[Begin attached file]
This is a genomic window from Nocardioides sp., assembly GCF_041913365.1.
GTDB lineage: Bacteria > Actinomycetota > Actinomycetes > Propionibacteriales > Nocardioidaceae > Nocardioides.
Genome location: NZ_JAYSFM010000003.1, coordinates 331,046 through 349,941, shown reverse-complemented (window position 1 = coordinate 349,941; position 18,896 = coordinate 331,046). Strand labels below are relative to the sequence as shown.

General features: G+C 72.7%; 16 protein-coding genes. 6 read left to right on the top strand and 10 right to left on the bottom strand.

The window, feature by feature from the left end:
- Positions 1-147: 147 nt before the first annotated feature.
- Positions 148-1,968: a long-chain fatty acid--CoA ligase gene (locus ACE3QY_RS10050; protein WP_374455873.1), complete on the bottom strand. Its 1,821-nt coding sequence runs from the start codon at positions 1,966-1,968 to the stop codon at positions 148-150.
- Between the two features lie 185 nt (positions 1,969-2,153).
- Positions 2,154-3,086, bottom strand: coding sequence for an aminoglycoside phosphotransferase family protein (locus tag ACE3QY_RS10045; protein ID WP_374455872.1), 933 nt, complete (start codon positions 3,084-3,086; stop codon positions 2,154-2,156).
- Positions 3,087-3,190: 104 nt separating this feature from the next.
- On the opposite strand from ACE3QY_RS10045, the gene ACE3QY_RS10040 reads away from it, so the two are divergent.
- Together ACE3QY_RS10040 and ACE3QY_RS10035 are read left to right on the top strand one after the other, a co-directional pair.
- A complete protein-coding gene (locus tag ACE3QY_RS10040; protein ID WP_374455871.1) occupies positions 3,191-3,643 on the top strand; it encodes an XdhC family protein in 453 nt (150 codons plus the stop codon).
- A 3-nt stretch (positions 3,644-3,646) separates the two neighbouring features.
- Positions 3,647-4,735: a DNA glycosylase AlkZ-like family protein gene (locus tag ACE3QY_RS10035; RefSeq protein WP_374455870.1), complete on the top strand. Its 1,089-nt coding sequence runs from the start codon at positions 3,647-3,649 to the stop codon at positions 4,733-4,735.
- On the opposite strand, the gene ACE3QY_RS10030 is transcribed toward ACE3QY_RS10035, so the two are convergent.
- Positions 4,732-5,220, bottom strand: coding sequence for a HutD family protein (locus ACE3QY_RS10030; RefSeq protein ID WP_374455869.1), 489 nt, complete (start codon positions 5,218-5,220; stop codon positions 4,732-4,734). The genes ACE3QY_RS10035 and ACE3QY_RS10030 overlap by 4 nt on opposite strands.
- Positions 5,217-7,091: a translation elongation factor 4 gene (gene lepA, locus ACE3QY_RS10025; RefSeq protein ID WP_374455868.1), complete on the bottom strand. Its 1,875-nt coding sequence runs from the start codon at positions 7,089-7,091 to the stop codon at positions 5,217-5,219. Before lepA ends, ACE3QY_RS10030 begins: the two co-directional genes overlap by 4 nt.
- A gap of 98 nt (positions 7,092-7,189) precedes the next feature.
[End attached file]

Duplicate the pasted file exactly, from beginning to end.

This is a genomic window from Nocardioides sp., assembly GCF_041913365.1.
GTDB lineage: Bacteria > Actinomycetota > Actinomycetes > Propionibacteriales > Nocardioidaceae > Nocardioides.
Genome location: NZ_JAYSFM010000003.1, coordinates 331,046 through 349,941, shown reverse-complemented (window position 1 = coordinate 349,941; position 18,896 = coordinate 331,046). Strand labels below are relative to the sequence as shown.

General features: G+C 72.7%; 16 protein-coding genes. 6 read left to right on the top strand and 10 right to left on the bottom strand.

The window, feature by feature from the left end:
- Positions 1-147: 147 nt before the first annotated feature.
- Positions 148-1,968: a long-chain fatty acid--CoA ligase gene (locus ACE3QY_RS10050; protein WP_374455873.1), complete on the bottom strand. Its 1,821-nt coding sequence runs from the start codon at positions 1,966-1,968 to the stop codon at positions 148-150.
- Between the two features lie 185 nt (positions 1,969-2,153).
- Positions 2,154-3,086, bottom strand: coding sequence for an aminoglycoside phosphotransferase family protein (locus tag ACE3QY_RS10045; protein ID WP_374455872.1), 933 nt, complete (start codon positions 3,084-3,086; stop codon positions 2,154-2,156).
- Positions 3,087-3,190: 104 nt separating this feature from the next.
- On the opposite strand from ACE3QY_RS10045, the gene ACE3QY_RS10040 reads away from it, so the two are divergent.
- Together ACE3QY_RS10040 and ACE3QY_RS10035 are read left to right on the top strand one after the other, a co-directional pair.
- A complete protein-coding gene (locus tag ACE3QY_RS10040; protein ID WP_374455871.1) occupies positions 3,191-3,643 on the top strand; it encodes an XdhC family protein in 453 nt (150 codons plus the stop codon).
- A 3-nt stretch (positions 3,644-3,646) separates the two neighbouring features.
- Positions 3,647-4,735: a DNA glycosylase AlkZ-like family protein gene (locus tag ACE3QY_RS10035; RefSeq protein WP_374455870.1), complete on the top strand. Its 1,089-nt coding sequence runs from the start codon at positions 3,647-3,649 to the stop codon at positions 4,733-4,735.
- On the opposite strand, the gene ACE3QY_RS10030 is transcribed toward ACE3QY_RS10035, so the two are convergent.
- Positions 4,732-5,220, bottom strand: coding sequence for a HutD family protein (locus ACE3QY_RS10030; RefSeq protein ID WP_374455869.1), 489 nt, complete (start codon positions 5,218-5,220; stop codon positions 4,732-4,734). The genes ACE3QY_RS10035 and ACE3QY_RS10030 overlap by 4 nt on opposite strands.
- Positions 5,217-7,091: a translation elongation factor 4 gene (gene lepA, locus ACE3QY_RS10025; RefSeq protein ID WP_374455868.1), complete on the bottom strand. Its 1,875-nt coding sequence runs from the start codon at positions 7,089-7,091 to the stop codon at positions 5,217-5,219. Before lepA ends, ACE3QY_RS10030 begins: the two co-directional genes overlap by 4 nt.
- A gap of 98 nt (positions 7,092-7,189) precedes the next feature.